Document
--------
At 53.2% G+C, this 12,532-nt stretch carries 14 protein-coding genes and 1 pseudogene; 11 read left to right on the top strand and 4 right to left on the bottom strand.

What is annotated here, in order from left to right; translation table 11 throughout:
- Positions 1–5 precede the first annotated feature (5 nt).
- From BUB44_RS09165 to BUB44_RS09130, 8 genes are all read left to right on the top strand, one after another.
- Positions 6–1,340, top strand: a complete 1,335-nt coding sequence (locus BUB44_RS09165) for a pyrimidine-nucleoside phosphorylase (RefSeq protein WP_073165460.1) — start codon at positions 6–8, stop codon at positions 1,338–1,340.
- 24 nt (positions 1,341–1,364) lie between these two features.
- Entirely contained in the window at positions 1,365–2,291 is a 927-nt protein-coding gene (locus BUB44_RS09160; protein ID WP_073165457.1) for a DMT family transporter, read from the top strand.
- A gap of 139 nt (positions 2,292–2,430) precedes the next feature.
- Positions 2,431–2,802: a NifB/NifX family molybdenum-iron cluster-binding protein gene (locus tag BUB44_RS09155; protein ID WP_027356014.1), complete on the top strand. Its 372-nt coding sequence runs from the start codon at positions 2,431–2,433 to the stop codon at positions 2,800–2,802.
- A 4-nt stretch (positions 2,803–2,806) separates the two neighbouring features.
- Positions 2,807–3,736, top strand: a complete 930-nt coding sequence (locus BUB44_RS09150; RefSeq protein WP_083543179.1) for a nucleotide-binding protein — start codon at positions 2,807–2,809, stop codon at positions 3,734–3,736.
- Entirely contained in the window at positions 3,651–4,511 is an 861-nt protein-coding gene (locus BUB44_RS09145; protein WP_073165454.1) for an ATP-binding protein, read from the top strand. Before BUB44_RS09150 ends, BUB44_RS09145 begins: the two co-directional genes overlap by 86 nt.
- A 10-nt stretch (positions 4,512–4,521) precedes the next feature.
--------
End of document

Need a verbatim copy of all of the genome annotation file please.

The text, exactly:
At 53.2% G+C, this 12,532-nt stretch carries 14 protein-coding genes and 1 pseudogene; 11 read left to right on the top strand and 4 right to left on the bottom strand.

What is annotated here, in order from left to right; translation table 11 throughout:
- Positions 1–5 precede the first annotated feature (5 nt).
- From BUB44_RS09165 to BUB44_RS09130, 8 genes are all read left to right on the top strand, one after another.
- Positions 6–1,340, top strand: a complete 1,335-nt coding sequence (locus BUB44_RS09165) for a pyrimidine-nucleoside phosphorylase (RefSeq protein WP_073165460.1) — start codon at positions 6–8, stop codon at positions 1,338–1,340.
- 24 nt (positions 1,341–1,364) lie between these two features.
- Entirely contained in the window at positions 1,365–2,291 is a 927-nt protein-coding gene (locus BUB44_RS09160; protein ID WP_073165457.1) for a DMT family transporter, read from the top strand.
- A gap of 139 nt (positions 2,292–2,430) precedes the next feature.
- Positions 2,431–2,802: a NifB/NifX family molybdenum-iron cluster-binding protein gene (locus tag BUB44_RS09155; protein ID WP_027356014.1), complete on the top strand. Its 372-nt coding sequence runs from the start codon at positions 2,431–2,433 to the stop codon at positions 2,800–2,802.
- A 4-nt stretch (positions 2,803–2,806) separates the two neighbouring features.
- Positions 2,807–3,736, top strand: a complete 930-nt coding sequence (locus BUB44_RS09150; RefSeq protein WP_083543179.1) for a nucleotide-binding protein — start codon at positions 2,807–2,809, stop codon at positions 3,734–3,736.
- Entirely contained in the window at positions 3,651–4,511 is an 861-nt protein-coding gene (locus BUB44_RS09145; protein WP_073165454.1) for an ATP-binding protein, read from the top strand. Before BUB44_RS09150 ends, BUB44_RS09145 begins: the two co-directional genes overlap by 86 nt.
- A 10-nt stretch (positions 4,512–4,521) precedes the next feature.